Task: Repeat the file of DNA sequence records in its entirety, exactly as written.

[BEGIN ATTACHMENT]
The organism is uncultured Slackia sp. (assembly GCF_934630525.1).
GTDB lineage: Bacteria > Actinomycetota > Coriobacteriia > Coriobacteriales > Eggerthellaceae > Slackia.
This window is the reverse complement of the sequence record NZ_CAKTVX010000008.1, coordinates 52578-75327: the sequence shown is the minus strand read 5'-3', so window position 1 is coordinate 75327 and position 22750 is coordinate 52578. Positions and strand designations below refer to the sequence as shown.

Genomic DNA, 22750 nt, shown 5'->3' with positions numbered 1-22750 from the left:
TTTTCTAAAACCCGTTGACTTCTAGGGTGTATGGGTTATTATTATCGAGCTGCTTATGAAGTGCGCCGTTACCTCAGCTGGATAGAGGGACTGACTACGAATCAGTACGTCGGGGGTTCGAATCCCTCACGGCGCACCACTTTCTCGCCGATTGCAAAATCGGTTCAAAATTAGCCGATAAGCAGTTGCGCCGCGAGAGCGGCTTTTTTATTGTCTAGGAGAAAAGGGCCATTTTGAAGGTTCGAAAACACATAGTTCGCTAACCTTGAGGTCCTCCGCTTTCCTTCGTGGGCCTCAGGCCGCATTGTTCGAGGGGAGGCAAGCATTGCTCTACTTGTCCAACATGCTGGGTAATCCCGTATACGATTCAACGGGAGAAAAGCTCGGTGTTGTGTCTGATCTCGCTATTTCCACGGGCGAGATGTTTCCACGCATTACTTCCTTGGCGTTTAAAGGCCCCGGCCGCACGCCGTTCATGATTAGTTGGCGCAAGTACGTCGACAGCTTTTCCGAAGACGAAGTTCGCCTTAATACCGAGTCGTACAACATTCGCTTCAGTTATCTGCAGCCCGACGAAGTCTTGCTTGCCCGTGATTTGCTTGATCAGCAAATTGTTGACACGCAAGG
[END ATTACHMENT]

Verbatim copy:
The organism is uncultured Slackia sp. (assembly GCF_934630525.1).
GTDB lineage: Bacteria > Actinomycetota > Coriobacteriia > Coriobacteriales > Eggerthellaceae > Slackia.
This window is the reverse complement of the sequence record NZ_CAKTVX010000008.1, coordinates 52578-75327: the sequence shown is the minus strand read 5'-3', so window position 1 is coordinate 75327 and position 22750 is coordinate 52578. Positions and strand designations below refer to the sequence as shown.

Genomic DNA, 22750 nt, shown 5'->3' with positions numbered 1-22750 from the left:
TTTTCTAAAACCCGTTGACTTCTAGGGTGTATGGGTTATTATTATCGAGCTGCTTATGAAGTGCGCCGTTACCTCAGCTGGATAGAGGGACTGACTACGAATCAGTACGTCGGGGGTTCGAATCCCTCACGGCGCACCACTTTCTCGCCGATTGCAAAATCGGTTCAAAATTAGCCGATAAGCAGTTGCGCCGCGAGAGCGGCTTTTTTATTGTCTAGGAGAAAAGGGCCATTTTGAAGGTTCGAAAACACATAGTTCGCTAACCTTGAGGTCCTCCGCTTTCCTTCGTGGGCCTCAGGCCGCATTGTTCGAGGGGAGGCAAGCATTGCTCTACTTGTCCAACATGCTGGGTAATCCCGTATACGATTCAACGGGAGAAAAGCTCGGTGTTGTGTCTGATCTCGCTATTTCCACGGGCGAGATGTTTCCACGCATTACTTCCTTGGCGTTTAAAGGCCCCGGCCGCACGCCGTTCATGATTAGTTGGCGCAAGTACGTCGACAGCTTTTCCGAAGACGAAGTTCGCCTTAATACCGAGTCGTACAACATTCGCTTCAGTTATCTGCAGCCCGACGAAGTCTTGCTTGCCCGTGATTTGCTTGATCAGCAAATTGTTGACACGCAAGG